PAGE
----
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"Rationally handling group incidents" in China

Just a quick note: This upcoming year will see a shuffling of the deck (probably seven of nine seats) at the Politburo Standing Committee, the very core of power in China. Against that backdrop, the Global Times, a state-run tabloid, carried an editorial yesterday about the prospect of incidents of social unrest in China during 2012. More specifically, it offered guidance on how we should think about such matters.

An excerpt:

"China's group incidents are characterized by reasonable requirements as well as extreme demands. It's hard to generalize. Various reforms are proceeding in China and are driving improvements in people's livelihoods. In general, the public has a positive expectation for social development and China will continue to hold a favorable position on the international stage.

Chinese society in 2012 will be shaped by various forces as well as various problems. What's important is not to exaggerate the implication of certain issues, for example, minor matters shouldn't be given attention that is out of proportion  to their scope.

China is learning to deal with group incidents. It is still uncertain about the results of those protests, how will they develop and what the solution is. Protests usually disturb Chinese more than they disturb people in other countries. 

China should make substantial efforts to reduce group incidents, including doing its utmost to eliminate public dissatisfaction, ensuring smooth communication channels and promoting favorable social sentiment. These are the basis for social stability and harmony.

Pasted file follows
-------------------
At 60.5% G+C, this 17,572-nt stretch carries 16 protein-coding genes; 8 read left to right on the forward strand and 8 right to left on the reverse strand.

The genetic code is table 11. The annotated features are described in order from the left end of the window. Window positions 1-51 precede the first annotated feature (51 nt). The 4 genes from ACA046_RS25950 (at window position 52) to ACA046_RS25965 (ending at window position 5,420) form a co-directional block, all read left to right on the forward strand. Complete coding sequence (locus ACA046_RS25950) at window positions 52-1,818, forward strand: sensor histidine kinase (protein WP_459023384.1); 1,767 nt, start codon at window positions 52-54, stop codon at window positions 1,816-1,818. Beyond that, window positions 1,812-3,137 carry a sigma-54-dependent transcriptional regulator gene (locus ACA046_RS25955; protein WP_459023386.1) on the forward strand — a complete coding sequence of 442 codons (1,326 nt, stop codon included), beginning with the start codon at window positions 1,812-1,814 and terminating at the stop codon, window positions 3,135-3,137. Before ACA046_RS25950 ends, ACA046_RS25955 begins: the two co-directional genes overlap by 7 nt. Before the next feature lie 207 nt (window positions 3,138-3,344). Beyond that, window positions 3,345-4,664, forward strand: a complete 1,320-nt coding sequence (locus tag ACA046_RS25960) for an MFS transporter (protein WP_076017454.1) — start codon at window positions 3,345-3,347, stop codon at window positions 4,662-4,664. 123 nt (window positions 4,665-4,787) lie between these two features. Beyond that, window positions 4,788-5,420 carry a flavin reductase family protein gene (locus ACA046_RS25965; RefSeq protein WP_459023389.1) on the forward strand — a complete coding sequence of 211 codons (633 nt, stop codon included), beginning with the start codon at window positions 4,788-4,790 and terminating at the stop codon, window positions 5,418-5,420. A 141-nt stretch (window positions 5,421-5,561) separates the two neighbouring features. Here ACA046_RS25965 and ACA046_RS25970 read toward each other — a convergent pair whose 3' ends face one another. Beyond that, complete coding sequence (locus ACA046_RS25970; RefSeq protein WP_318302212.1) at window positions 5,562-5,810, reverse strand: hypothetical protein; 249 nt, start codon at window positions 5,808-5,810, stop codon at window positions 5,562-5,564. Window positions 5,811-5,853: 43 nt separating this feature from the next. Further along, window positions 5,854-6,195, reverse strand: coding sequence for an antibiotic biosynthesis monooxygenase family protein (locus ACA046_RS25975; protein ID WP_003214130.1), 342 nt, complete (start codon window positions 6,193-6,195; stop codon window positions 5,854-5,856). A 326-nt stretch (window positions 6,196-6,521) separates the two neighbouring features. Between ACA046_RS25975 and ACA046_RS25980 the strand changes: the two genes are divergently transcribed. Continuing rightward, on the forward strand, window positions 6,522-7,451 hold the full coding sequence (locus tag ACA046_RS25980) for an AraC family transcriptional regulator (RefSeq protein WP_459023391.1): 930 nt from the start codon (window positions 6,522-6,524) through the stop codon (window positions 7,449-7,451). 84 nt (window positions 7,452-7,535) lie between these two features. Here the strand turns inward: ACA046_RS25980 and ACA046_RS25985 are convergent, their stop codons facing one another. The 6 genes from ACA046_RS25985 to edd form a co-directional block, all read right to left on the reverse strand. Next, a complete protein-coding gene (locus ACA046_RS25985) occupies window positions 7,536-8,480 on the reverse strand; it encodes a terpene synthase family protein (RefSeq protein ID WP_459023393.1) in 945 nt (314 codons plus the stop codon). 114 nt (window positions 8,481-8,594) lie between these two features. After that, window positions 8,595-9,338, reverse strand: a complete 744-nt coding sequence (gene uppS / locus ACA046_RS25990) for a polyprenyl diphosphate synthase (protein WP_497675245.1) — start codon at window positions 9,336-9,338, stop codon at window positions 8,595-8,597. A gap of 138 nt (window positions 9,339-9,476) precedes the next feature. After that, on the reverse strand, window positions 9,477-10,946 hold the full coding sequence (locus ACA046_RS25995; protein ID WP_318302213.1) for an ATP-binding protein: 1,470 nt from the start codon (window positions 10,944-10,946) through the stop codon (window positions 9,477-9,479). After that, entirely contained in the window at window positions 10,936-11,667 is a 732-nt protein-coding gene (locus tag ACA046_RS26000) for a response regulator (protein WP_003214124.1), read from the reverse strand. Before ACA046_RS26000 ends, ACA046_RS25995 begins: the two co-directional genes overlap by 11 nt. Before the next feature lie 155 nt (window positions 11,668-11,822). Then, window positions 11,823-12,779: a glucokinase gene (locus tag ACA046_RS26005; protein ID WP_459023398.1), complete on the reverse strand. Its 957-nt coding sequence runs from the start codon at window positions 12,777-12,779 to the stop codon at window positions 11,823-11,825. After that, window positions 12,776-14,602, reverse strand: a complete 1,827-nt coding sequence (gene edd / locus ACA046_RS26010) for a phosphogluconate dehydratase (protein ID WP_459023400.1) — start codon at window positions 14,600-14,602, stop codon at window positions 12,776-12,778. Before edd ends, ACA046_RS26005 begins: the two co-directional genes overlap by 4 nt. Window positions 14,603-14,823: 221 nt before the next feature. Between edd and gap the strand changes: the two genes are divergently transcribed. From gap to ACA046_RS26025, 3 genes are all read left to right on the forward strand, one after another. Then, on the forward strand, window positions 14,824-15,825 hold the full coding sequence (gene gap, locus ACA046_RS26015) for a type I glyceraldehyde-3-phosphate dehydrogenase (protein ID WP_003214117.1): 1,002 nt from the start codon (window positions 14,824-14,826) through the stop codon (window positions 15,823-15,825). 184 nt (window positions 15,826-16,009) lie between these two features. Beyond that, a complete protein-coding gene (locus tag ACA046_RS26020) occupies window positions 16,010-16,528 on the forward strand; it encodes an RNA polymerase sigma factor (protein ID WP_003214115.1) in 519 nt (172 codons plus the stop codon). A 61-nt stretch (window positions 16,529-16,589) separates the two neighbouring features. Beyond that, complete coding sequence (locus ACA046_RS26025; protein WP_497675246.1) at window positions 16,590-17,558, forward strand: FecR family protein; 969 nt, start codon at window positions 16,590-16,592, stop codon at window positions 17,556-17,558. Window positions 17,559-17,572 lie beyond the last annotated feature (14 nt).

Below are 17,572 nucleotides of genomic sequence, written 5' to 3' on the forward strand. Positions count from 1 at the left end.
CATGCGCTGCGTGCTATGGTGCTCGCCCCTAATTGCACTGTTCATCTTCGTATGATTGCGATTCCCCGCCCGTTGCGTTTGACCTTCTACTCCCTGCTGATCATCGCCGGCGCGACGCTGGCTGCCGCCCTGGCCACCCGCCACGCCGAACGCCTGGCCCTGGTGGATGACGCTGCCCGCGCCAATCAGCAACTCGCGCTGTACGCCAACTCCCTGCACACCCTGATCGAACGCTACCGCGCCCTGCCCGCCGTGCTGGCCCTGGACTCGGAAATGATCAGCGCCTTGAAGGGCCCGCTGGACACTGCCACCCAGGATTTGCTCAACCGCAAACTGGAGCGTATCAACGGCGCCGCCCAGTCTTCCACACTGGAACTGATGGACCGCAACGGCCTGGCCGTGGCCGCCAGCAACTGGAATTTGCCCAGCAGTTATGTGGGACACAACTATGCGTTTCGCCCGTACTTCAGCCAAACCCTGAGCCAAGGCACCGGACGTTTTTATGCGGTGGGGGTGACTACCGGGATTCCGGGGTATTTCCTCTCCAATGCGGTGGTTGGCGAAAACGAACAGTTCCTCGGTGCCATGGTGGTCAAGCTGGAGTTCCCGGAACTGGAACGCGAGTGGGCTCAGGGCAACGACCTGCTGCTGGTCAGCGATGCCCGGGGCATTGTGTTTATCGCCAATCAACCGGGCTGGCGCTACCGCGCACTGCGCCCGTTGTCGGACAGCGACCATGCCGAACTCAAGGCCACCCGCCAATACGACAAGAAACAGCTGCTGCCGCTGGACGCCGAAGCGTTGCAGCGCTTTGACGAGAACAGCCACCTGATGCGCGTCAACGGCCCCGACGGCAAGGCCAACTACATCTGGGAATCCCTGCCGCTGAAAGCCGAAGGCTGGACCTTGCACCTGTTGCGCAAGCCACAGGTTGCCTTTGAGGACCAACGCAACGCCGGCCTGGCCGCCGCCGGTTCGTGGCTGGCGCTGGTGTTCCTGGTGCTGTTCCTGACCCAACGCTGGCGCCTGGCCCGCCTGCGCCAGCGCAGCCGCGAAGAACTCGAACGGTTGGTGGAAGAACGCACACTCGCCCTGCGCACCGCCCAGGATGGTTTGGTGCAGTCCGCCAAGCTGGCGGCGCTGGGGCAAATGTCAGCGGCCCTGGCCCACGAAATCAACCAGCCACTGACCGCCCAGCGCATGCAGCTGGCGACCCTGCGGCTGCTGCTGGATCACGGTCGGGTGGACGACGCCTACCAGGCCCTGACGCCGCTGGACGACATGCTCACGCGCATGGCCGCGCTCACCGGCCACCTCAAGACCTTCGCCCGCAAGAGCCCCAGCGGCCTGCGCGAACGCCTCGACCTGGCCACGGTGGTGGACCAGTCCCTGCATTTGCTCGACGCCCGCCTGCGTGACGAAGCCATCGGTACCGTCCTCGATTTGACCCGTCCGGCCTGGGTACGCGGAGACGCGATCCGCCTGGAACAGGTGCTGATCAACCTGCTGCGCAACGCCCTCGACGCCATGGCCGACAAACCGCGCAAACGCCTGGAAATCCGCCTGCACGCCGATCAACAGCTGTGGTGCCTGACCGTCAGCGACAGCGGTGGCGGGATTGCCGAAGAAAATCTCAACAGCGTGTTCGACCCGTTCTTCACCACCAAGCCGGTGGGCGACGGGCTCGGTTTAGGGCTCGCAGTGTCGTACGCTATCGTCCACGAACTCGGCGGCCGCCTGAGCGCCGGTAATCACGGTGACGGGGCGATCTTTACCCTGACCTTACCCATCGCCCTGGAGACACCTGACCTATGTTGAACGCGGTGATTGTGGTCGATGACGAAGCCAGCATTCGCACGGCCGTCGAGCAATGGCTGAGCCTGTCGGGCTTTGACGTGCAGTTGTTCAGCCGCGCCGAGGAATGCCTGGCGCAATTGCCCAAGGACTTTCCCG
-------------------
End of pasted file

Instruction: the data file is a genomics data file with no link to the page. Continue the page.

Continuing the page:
But it's far from enough. China should avoid allowing grass-roots mass incidents to become national political issues. This is particularly important considering the forthcoming 18th National Congress of the Communist Party. Much of the public has the impression that society may easily get caught up in turbulence during this national party congress year. If the authorities focus too much on group incidents, they will encourage certain people to mount protests as shortcut way of realizing and maximizing their interests."

(The full text can be found by clicking here.)

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Comments

Helen

Did the western patients go overseas for stem cells treatment knew the source of the stem cells they got?
One of my friends’ only child named Hanluping would be study in Harvard or Yale, he might be the elected president of China if he wasn’t been stolen too many his stem cells to death in one of the most famous hospital named Beijing Jishuitan Hospital. However, he died 18 days after an operation that was only supposed to remove a small green bean sized tumor in his left leg bone. He was secretly stolen enormous amount of stem cells during his treatment in hospital. The doctors who murdered him were still famous internationally. There were no charges laid because of the corruption judiciary system in China. The 16years old boy’s stem cells might have been gone to international black market. For those who seek stem cell treatment overseas, how can you know that the stem cells you get isn’t from a healthy stranger that been killed by some greedy doctors just like Hanluping?

David Lloyd-Jones

Tom,

I enjoy your good posts -- and I've referenced this one on my Facebook page (I'm David Lloyd-Jones3, so you don't get the wrong one).

My thought has been that demonstrations, about 30,000 a year, are tolerated by the regime, but you make me wonder how true this is, or for low long.

Best,

-dlj.

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Tom

"China Rises" is written by Tom Lasseter, the Beijing bureau chief for McClatchy Newspapers.

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